NOM sues for protection from campaign disclosure laws | Keen News Service

NOM sues for protection from campaign disclosure laws

scalesImagine Ted Olson, the champion against a California law banning same-sex marriage, teaming up with attorneys who want to enable unlimited amounts of money to be spent to promote bans on same-sex marriage.

It’s not that great a stretch: Olson argued the Citizens United v. Federal Election Commission case before the U.S. Supreme Court. The case led to the very controversial 5 to 4 decision in January that said corporations had a First Amendment right to spend unlimited amounts of money to influence the outcome of elections and without disclosing that spending to the public.

James Bopp, who was the lead counsel for Citizens United group, is now seeking to extend that ruling — beyond corporations and to groups such as National Organization for Marriage.

Bopp is now the lead attorney on at least 11 federal lawsuits seeking to strike down state limits on campaign spending and requirements for disclosure as those apply to membership groups. Four of those involve the National Organization for Marriage (NOM) as the plaintiff, and a fifth involves an anti-gay political action committee in Washington State. The other six involve anti-abortion groups as plaintiffs.

Three of the 11 lawsuits are already before federal appeals courts –in the 1st, 8th, and 9th Circuits.

Asked if he could imagine arguing for the right of anti-gay groups to spend unlimited and undisclosed money to promote the banning of same-sex marriage, Olson said no.

“Arguing against the rights of gay citizens, I can’t imagine doing that,” said Olson.

Bopp could argue the case himself. In April, he argued before the U.S. Supreme Court in Doe v. Reed, seeking to stop the public disclosure of public records identifying citizens who signed petitions to put an anti-gay measure on the ballot. In an 8 to 1 decision in June, the high court ruled against him, saying a state law’s requirement that the names and addresses of petition signers be available to the public does not violate the First Amendment of the U.S. Constitution.

The NOM lawsuits, such as the most recent one, filed September 21 in the U.S. District Court for Rhode Island, argue that state-imposed limits on campaign spending burden the group’s right to free speech to express its support for and opposition to certain candidates in state races.

The Rhode Island lawsuit, NOM v. Daluz, asks Judge Mary Lisi (a Clinton appointee) to issue an injunction to prevent state Board of Elections Chairman John Daluz and the board from forcing NOM to comply with state campaign laws for the upcoming November elections for governor and General Assembly. NOM’s complaint indicates it wishes to sponsor radio and television ads, send out direct mail pieces, and make Internet postings of its position on various candidates.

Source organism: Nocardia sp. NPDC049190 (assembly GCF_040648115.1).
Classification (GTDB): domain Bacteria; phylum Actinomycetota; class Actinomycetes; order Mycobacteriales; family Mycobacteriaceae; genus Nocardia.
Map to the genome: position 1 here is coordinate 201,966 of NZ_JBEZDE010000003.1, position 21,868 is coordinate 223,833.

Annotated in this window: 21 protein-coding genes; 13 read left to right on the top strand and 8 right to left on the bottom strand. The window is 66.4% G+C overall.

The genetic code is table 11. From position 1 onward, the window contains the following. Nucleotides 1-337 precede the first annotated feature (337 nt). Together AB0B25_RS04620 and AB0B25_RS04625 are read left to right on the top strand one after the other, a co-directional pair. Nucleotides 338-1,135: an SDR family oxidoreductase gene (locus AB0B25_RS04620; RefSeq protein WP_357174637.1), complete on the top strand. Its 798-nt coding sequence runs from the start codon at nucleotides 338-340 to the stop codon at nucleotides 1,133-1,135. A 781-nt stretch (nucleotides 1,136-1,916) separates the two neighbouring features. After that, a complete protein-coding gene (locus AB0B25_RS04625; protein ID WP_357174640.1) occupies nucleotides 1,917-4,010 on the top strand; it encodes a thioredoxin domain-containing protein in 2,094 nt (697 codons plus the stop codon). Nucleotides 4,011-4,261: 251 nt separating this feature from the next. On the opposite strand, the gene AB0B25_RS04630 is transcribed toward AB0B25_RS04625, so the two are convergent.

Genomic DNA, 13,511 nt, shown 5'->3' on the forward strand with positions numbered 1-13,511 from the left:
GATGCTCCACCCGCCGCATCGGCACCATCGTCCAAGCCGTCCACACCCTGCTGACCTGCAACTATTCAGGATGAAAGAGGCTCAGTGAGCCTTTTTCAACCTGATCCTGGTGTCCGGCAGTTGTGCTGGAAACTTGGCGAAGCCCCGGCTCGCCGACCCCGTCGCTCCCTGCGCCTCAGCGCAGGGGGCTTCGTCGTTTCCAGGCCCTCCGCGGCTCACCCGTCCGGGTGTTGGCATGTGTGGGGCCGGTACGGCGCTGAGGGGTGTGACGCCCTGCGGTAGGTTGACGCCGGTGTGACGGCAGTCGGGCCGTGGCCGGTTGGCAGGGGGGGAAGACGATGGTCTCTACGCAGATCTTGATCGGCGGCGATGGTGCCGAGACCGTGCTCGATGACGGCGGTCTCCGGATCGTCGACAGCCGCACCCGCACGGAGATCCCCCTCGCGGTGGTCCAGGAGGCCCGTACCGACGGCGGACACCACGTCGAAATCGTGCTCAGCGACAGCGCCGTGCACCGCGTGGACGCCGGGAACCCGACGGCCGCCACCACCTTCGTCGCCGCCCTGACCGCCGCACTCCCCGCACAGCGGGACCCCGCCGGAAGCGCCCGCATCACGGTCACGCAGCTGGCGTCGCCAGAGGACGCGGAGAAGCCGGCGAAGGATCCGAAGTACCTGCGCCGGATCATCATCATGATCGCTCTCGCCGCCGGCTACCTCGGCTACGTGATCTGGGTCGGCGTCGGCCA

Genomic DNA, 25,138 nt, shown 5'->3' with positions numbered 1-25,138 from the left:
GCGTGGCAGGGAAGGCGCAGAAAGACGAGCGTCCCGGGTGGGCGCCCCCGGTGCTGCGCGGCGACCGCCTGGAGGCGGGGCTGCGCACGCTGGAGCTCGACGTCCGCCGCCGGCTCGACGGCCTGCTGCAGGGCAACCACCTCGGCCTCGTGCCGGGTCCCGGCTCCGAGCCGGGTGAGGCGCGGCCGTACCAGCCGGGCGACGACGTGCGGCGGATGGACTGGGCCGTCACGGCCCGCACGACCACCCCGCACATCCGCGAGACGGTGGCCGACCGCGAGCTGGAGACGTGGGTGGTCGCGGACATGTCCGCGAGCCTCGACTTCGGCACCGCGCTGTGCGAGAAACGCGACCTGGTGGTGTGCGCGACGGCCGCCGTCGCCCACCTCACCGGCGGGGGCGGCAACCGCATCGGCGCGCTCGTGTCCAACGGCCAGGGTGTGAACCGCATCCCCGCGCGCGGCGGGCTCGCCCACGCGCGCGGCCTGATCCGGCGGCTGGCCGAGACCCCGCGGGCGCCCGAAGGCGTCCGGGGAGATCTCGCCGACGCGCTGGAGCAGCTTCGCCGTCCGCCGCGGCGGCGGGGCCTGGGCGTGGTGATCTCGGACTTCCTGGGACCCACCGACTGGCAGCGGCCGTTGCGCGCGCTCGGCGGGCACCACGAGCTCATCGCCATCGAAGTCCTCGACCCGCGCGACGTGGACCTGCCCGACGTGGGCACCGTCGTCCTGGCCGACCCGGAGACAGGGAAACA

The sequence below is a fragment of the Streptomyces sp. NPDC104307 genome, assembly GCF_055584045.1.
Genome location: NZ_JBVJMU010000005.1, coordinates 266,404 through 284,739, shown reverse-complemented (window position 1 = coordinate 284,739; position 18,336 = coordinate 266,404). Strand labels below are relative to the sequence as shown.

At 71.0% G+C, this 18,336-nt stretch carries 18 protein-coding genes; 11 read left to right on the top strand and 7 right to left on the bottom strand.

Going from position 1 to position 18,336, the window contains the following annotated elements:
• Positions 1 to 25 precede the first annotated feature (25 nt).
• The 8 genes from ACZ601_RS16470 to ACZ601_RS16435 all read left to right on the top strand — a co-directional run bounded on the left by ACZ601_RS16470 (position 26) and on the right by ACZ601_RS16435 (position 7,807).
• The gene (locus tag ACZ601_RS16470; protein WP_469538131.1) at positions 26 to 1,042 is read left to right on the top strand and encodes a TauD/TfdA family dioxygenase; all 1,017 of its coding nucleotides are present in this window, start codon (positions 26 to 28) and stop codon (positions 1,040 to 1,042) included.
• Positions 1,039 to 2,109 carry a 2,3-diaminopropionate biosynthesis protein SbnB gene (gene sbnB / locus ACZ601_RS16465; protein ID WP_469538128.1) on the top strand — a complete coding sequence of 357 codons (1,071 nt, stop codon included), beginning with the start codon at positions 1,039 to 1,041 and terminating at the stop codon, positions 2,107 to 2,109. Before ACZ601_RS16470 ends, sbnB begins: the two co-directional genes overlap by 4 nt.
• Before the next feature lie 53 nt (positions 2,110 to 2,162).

The Providence Journal, a local daily newspaper, says the chief beneficiary of NOM’s activities would likely be the Republican candidate for governor, John Robitaille, who is the only one of four gubernatorial candidates who is opposed to same-sex marriage. The Journal says NOM hopes to saturate the Rhode Island market with the “I can marry a princess” ad that worked so well for Proposition 8 supporters in California.

According to the national Freedom to Marry group, Rhode Island does not license marriages of same-sex couples but does recognize marriage licenses issued to same-sex couples by other states. Bills to legalize and to ban same-sex marriage in the state are pending in the General Assembly.

Evan Wolfson, head of the national Freedom to Marry group, says NOM’s real reason for wanting to ignore state campaign finance laws is motivated by its primary function: “laundering money funneled from sources that don’t want to be exposed.”

LGBT activists have accused NOM, in a number of states, of spending money on behalf of the Mormon Church and others to promote passage of anti-gay marriage initiatives. Californians Against Hate has been questioning NOM’s compliance with state laws around Proposition 8 in California and a similar ballot repeal measure, Question 1, in Maine in 2008.

The Human Rights Campaign this week launched nomexposed.org, to document NOM’s “deep anti-gay affiliations, its long connections to the Mormon and Catholic church hierarchy and its quest to keep voters in the dark about its financing.”

The four lawsuits in which NOM is the plaintiff are Rhode Island, New York, Florida, and California. Family PAC is the plaintiff in Washington State. And state “Right to Life” groups are the plaintiff in Minnesota, Maine, South Carolina, Iowa, Wisconsin, and Vermont.

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